Saturday, April 24, 2010

Thursday, January 7, 2010

It's Not My Course - It's My Learners' Course

Our learners are mostly adults - adults with a lot of learning; learning accumulated by way of their own personal experience, learning they picked on their way, ideas gathered from their own thoughts and analysis, and so on. For all those reasons, handling an adult learner can be tricky. The role of an ID in such a scene moves away from that of a teacher to that of a facilitator. No more can you push your learning. Rather, you let the learners decide what they want to learn. The ID can then structure the course and content around the learner's requirements. This is pretty much what Malcom Knowles meant when he said that adult learners are self-directed, goal-oriented, relevancy-oriented, and practical.

One of my recent projects was to create a training program on a tool. My SME was very sure that all of the content on the PPT file that he passed on should reach the learner. Fair enough, I thought. But was it fair to the learner? How do I cater to the learners right from the beginning of my course?

I decided to create a pre-course questionnaire. This questionnaire will contain a set of questions addressed to the learners. It is largely intended to understand the learner's awareness of the course topic. Apart from these, I also wanted to encourage the learners list what they expected to learn from the course. Additionally, was there something specific that they want to learn about the topic?

I prepared this questionnaire and finalized it with my SME. I conducted a learner survey with a few sample learners. The results were amazing. The content that the SME wanted to push to the learners were already known to them! My additional questions on what more they wanted to learn brought in a whole new perspective to the existing content. There was much more that the learner wanted to know.

My SME modified the content to cover what the learners expected to learn. The storyboarding is yet to be done. But I already know that the learners are motivated to take the course. It is their content - they chose what they wanted to learn.

I want to share my experience on preparing this pre-course questionnaire and what it contained. I started off with the main objectives. What will the learners get to learn at the end of the course? I was able to gather these after discussions with the SME.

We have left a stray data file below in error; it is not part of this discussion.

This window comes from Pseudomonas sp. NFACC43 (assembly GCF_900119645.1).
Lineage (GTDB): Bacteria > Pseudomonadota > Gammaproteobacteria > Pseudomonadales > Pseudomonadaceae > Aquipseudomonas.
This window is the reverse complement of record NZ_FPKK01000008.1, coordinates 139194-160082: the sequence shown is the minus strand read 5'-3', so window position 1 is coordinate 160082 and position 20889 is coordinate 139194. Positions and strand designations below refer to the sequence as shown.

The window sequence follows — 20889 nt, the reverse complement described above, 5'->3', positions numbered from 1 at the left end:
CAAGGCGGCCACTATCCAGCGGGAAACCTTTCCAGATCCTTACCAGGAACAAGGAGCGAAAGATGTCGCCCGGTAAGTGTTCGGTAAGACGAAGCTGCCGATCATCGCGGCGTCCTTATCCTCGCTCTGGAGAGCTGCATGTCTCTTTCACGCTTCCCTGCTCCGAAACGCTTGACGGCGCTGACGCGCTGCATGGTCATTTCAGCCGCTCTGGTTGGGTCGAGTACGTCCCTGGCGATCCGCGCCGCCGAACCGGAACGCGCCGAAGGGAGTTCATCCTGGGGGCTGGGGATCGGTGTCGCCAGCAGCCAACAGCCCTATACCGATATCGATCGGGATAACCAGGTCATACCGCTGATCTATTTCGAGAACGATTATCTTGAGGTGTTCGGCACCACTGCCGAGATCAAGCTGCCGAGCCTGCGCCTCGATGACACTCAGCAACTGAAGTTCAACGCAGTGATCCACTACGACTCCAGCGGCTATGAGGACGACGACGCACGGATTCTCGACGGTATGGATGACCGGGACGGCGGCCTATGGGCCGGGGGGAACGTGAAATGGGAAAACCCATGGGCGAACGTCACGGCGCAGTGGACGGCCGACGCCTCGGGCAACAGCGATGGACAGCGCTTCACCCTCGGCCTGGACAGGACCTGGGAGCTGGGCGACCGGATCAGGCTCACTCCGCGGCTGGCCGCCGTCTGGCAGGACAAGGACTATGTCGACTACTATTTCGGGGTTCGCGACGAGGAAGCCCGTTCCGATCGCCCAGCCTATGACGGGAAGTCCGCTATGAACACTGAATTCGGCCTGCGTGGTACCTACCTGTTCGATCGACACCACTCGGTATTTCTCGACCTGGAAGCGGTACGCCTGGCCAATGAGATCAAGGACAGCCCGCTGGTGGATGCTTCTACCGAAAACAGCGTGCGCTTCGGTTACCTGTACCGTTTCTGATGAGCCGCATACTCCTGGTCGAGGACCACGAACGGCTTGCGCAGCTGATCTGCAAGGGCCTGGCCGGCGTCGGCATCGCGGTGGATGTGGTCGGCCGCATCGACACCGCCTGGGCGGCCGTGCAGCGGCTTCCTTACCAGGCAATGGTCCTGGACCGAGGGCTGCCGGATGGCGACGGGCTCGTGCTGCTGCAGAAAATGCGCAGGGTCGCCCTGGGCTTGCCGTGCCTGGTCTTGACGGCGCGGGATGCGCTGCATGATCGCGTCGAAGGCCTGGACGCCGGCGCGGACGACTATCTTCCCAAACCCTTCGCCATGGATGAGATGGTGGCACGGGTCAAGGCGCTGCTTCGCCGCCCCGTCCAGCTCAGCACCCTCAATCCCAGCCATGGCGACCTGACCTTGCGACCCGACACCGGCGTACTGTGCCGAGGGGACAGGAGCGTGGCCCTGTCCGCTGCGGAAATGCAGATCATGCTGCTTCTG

For example, my course is on a specific tool. By learning this tool, learners will know about the best code practices and about the relevance of .NET technology in code development.

How do you prepare a precourse questionnaire around this? Questions such as "Are you aware of the best practices in coding" or "Do you use .NET technology while coding" are very broad and vague to ask. The responses to both could be a Yes or a No and it stops there. This will not give you a clear picture on the knowledge level of the learner in these two aspects. I wanted preferably measurable responses - what is their extent of knowledge? What more should I ask to guage whether they actually use .NET technology, and so on. To take another example, a question like "how do you rate your level of awareness of depreciated methods in .NET" takes the learner to a deeper aspect of the .NET technology. (Not that I knew anything about the .NET technology. But this is where the SME helps :) )

My questions were very specific. My SME guided me on such specific points that a learner ought to know. I gathered such data and framed questions around that.

When my survey was completed, I got a clear picture on what I should cover in the course. I analyzed whether the content covered all of these, filled the gaps, and then, I was ready to go.

In short:
  • Start off with the main objectives
  • Drill down to the specific tasks
  • Frame questions around these tasks
  • Ensure to frame your questions in such a way that the learner gives maximum information through the answer
  • Verify with your SME and add/modify questions accordingly
 Do you always conduct pre-course interviews before you start on your courses? Do you have more suggestions for a learner-driven course? Please do share them.